When using oregano as a marjoram substitute, you'll want to half the amount called for in the recipe. Though oregano has the same pine and citrus notes, it packs a far stronger punch that can easily overpower a dish. If your dish needs more flavor, you can always add another pinch or two of the aromatic herb later in the cooking process.

Oregano can be used as a substitute for marjoram in almost any dish. It's great for roasting vegetables, seasoning meat dishes, and deepening homemade soups and stews flavors.

Basil

As a fellow member of the mint family, basil can be used as a last-resort marjoram substitute. While it won't add the same sweet pine and citrus notes as fresh or dried marjoram, it'll bring a unique flavor profile of its own. It makes a particularly good substitute in Italian recipes like tomato sauce, soup, and salad. Start with a 1-to-1 ratio of fresh basil to fresh marjoram and adjust as needed.

Thyme

Thyme is another popular herb in the Mediterranean region. Like oregano and marjoram, it's a member of the mint family. Compared to the two other herbs, its slightly sharp flavor has stronger notes of mint and lemon. It's commonly used to season meats, roasts, and casseroles. You can add the same amount of thyme as the recipe calls for marjoram when using thyme as a substitute for marjoram.

Alternatively, you can use lemon thyme— a citrusy variety of thyme— as an alternative to marjoram. It'll offer a more intense citrus flavor, so it works particularly well for poultry, fish, and other seafood. Its small sprigs make a great garnish too on top of soups, stews, or vegetable dishes.

Sage

Sage is a popular herb in savory dishes, especially around the holidays. It's commonly used to season poultry, sausage, root vegetables, and Thanksgiving stuffing. In addition to being added to dishes directly in dried or fresh form, it's also infused into butter or olive oil. The herb's sweet flavor and aroma have notes of pine, eucalyptus, and citrus that are similar to marjoram and oregano.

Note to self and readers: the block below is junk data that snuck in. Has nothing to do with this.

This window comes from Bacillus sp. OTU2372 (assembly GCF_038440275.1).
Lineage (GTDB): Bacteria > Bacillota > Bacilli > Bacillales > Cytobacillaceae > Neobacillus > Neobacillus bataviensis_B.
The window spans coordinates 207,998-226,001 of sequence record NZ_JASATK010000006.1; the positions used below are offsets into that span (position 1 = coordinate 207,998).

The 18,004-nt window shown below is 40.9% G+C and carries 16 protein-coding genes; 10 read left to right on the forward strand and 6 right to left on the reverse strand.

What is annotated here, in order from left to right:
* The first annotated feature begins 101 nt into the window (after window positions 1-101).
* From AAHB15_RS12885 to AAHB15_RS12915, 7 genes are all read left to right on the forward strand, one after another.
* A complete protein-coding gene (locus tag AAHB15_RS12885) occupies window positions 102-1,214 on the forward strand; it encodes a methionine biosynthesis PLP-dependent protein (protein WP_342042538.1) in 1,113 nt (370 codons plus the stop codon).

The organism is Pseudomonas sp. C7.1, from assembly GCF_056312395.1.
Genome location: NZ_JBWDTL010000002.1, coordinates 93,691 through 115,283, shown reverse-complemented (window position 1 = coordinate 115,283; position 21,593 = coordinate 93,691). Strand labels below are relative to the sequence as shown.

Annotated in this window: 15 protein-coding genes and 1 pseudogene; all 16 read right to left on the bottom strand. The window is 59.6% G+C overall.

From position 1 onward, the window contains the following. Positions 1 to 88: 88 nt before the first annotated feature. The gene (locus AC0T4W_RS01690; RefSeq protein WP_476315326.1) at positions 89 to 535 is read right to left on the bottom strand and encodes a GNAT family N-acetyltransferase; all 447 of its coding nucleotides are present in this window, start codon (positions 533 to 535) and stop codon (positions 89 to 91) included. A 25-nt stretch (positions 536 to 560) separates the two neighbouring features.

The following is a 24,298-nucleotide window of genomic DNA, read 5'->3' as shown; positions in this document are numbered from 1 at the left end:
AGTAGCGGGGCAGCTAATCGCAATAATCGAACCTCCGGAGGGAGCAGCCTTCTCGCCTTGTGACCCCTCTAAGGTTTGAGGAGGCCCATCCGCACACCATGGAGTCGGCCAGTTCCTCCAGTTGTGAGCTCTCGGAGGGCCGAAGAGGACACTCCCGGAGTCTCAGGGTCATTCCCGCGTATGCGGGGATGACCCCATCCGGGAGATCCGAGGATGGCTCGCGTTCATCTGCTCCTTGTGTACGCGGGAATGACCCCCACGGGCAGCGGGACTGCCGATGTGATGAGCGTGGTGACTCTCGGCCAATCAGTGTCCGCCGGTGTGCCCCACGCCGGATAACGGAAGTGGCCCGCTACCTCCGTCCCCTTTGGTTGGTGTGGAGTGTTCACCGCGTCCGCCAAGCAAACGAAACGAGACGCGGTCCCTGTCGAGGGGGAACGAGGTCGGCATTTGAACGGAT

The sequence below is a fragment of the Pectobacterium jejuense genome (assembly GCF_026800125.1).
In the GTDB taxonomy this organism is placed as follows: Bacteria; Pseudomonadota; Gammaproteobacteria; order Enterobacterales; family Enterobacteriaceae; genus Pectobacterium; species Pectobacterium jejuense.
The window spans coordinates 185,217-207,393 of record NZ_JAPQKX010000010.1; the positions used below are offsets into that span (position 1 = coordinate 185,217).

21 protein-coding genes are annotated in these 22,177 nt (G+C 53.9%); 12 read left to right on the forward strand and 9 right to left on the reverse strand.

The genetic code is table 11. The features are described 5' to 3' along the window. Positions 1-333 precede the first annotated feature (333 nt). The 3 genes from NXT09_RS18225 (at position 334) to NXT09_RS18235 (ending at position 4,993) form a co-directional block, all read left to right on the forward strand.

Summer Savory

In a pinch, you can also substitute marjoram with summer savory. While it's not particularly common in the United States, the herb can be used similarly to other members of the mint family of herbs. It offers a milder version of the same spicy, peppery flavor notes found in thyme, marjoram, and oregano. Summer savory makes a particularly good substitute when seasoning sausages, grilled meat, or poultry. Use a 1-to-1 ratio of summer savory to marjoram.

Herbes de Provence

Herbes de Provence is a popular spice mix in French cooking and other European cuisines. It makes a good substitute for marjoram because it contains marjoram, along with other aromatic herbs. The fragrant spice blend traditionally includes a mixture of thyme, basil, rosemary, summer savory, oregano, tarragon, bay leaf, and lavender. It works particularly well for seasoning roasted or grilled vegetables, chicken, or fish.

Za'atar

Za'atar is one of the popular spice blends in Middle Eastern cooking. Though its contents vary from region to region, most contain a combination of oregano, thyme, marjoram, sumac, and toasted sesame seeds. Some contain additional ingredients like salt, dill, and dried orange zest. It's earthy, tangy, sweet, and savory all in one. Because of its Middle Eastern roots, it's a great marjoram substitute for making salads, seasoning flatbreads, and roasting delicate vegetables.

Poultry Seasoning

Poultry seasoning is another option that can work as a marjoram substitute, as most blends contain sage, thyme, and marjoram. If you are planning on using this option as the substitute, be sure to read what is in the mix to determine if it is truly the best substitute.